The one bit left is enough, and I’m happy it chips off the paint on the hinge.
I take off the bedroom and bathroom doors and carry them to the basement, nicking my shin the last time up. I have remorse about all that IKEA furniture.
I staple sheets over the doors.
When the Gone One was an adolescent he looked at family photos, baseball team photos, TV commercials, teachers, men on escalators, elevators—anything—looking for erections, because if the men couldn’t control them, then it would be hopeless for him.
Does he say that to the New One, too?
I sit on the Mad One’s mattress, though the lump of her, my daughter, never moves under the covers. I say, “When they find the new ones, they have to retell the old stories, all the names of pets from their youth—Peanut Butter, Doctor, Squirrel, and Black Toe—and the stories of chipped teeth and blood on Daddy’s shirt, Daddy carrying them back to Mama, or bones sticking out from their ankles after skateboarding mishaps, or Step-Dad wrapping their shoes in plastic bags while they dig up clams in oily sand. They tell of throwing snowballs at the nuns and squirming around with camp kids under scratchy blankets. I bet your dad tells the new ones of standing still against a barn wall so a friend’s older cousin can shoot a BB at his butt. He’s still called a pussy.”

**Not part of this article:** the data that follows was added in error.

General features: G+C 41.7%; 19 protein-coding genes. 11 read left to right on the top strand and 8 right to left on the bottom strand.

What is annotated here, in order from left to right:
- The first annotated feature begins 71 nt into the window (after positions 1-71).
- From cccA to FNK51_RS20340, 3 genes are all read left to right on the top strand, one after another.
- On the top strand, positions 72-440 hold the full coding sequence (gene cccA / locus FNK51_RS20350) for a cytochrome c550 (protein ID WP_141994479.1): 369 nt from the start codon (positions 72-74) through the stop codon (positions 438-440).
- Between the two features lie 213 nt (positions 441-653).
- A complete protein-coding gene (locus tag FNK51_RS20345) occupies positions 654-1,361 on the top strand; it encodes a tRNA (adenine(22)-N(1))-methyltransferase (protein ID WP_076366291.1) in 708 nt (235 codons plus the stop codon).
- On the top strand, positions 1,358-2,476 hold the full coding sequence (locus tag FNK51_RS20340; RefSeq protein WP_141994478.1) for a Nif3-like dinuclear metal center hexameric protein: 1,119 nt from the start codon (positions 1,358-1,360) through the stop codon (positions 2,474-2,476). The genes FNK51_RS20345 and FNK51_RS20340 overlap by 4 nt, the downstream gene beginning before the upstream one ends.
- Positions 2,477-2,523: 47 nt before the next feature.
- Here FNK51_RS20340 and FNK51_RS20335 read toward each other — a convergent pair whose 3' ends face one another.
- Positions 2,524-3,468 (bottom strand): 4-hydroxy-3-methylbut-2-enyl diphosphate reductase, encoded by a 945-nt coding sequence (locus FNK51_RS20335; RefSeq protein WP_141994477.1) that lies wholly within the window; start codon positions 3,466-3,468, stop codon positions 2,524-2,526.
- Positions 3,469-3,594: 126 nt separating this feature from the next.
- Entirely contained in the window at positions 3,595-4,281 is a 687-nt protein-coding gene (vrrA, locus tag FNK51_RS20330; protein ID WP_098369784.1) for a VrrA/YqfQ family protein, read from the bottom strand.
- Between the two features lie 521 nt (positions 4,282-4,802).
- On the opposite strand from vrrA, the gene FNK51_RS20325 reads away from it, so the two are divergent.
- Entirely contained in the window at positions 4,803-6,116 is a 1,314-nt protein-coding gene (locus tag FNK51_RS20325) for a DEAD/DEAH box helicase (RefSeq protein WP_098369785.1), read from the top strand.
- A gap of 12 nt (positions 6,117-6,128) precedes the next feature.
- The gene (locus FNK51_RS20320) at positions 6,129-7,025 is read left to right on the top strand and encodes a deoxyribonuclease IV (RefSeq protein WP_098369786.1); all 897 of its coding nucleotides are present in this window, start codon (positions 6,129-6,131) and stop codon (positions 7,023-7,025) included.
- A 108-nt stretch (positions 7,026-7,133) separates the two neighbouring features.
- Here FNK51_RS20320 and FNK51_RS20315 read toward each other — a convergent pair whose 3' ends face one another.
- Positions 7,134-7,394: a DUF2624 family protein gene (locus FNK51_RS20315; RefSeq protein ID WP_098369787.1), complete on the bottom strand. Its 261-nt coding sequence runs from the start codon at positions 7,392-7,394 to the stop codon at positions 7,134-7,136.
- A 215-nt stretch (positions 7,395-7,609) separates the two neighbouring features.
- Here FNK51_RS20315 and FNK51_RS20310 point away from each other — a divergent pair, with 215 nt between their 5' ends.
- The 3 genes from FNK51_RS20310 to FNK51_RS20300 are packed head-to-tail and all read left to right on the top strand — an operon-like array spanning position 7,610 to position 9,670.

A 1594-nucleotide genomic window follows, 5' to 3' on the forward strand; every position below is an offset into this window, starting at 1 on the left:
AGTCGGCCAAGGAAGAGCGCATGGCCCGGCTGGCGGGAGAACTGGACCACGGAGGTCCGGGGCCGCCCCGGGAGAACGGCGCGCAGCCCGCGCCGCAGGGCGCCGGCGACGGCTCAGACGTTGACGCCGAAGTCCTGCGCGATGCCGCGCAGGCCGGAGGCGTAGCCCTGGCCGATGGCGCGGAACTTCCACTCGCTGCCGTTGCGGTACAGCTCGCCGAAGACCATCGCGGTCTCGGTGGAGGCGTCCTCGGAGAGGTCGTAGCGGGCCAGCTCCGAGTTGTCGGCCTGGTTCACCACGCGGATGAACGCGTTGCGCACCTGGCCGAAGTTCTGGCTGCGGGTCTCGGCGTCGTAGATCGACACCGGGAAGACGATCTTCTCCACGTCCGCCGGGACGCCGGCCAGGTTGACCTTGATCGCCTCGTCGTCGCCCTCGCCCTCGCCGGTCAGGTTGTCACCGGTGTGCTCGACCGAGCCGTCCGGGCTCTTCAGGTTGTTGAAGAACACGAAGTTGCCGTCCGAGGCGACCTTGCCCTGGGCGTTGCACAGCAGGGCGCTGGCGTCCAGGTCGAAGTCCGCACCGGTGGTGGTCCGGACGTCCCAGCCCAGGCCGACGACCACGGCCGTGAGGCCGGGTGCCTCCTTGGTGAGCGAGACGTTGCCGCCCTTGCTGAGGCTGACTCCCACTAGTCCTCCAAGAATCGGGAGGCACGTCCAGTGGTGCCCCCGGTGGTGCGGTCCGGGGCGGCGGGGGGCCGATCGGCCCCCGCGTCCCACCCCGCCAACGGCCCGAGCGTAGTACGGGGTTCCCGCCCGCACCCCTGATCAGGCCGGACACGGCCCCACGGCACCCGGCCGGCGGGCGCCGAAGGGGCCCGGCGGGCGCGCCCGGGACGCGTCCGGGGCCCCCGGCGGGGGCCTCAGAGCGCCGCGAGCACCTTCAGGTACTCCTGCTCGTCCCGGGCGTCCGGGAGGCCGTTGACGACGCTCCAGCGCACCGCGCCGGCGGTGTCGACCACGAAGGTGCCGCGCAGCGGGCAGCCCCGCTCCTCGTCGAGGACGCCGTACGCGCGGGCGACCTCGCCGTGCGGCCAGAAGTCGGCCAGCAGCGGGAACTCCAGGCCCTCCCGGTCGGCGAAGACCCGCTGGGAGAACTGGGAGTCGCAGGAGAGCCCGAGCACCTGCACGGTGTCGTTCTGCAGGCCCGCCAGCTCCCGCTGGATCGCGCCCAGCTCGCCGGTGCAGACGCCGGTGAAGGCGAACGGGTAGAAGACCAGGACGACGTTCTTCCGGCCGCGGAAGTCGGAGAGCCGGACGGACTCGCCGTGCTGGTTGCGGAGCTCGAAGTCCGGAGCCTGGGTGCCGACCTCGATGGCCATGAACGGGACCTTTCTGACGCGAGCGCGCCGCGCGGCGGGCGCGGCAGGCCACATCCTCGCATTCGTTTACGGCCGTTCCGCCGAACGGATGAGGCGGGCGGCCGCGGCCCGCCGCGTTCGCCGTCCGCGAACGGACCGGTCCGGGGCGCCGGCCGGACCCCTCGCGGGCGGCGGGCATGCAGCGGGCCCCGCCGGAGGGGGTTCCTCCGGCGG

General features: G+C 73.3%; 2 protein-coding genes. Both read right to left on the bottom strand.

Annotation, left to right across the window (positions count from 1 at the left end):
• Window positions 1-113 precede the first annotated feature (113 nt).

The Mad One refuses to acknowledge I’m here. Her anger is torn fingernails. Her anger is tiny handwriting on the walls. But she snorts. Pussy gets her every time.
New IKEA boxes are lined against the wall downstairs. All the deconstruction mess has been swept up. The Mad One has taken down the light fixture from the ceiling, exposing the bulbs. I crave to touch her. I bite my tongue. She sits up and holds my hand. “He promised I’d be in his movie,” she says. “He took the shower footage from his fucking vintage camera and let his students scratch up and paint on the film. He screened it while Margo recited shit poetry. They’re sleeping together and she’s bringing in a third, from Imelda’s shoe store.”
“This kid I knew when I was eleven circled her nipples in green magic marker,” I say. “I don’t think she was interested in me sexually. She was trying to tell me something. Some strange need. Or maybe she thought it was funny. Or maybe she wondered what I’d do with a green marker on my skin. I had to spend the night over because my parents went out of town, and I slept at the foot of her bed. I didn’t want to touch her by mistake. She pointed to the hairbrush her mom hit her with. I never hit you. Remember that.” I wish I still smoked.
“We consume so many people,” I say. “It’s like we need Google slides to get through our past stories—those mini rockets landing nowhere special, just dirt by where dogs shit—to what we want: to be seen.” The Mad One snuffles and holds her knees. She rocks her body under the blanket, and I rock with her.
Alex Behr is a writer, editor, and teacher in Portland, OR. She’s the author of Planet Grim: Stories (7.13 Books). She used to play bass in loud bands.
Image source: Christin Hume/Unsplash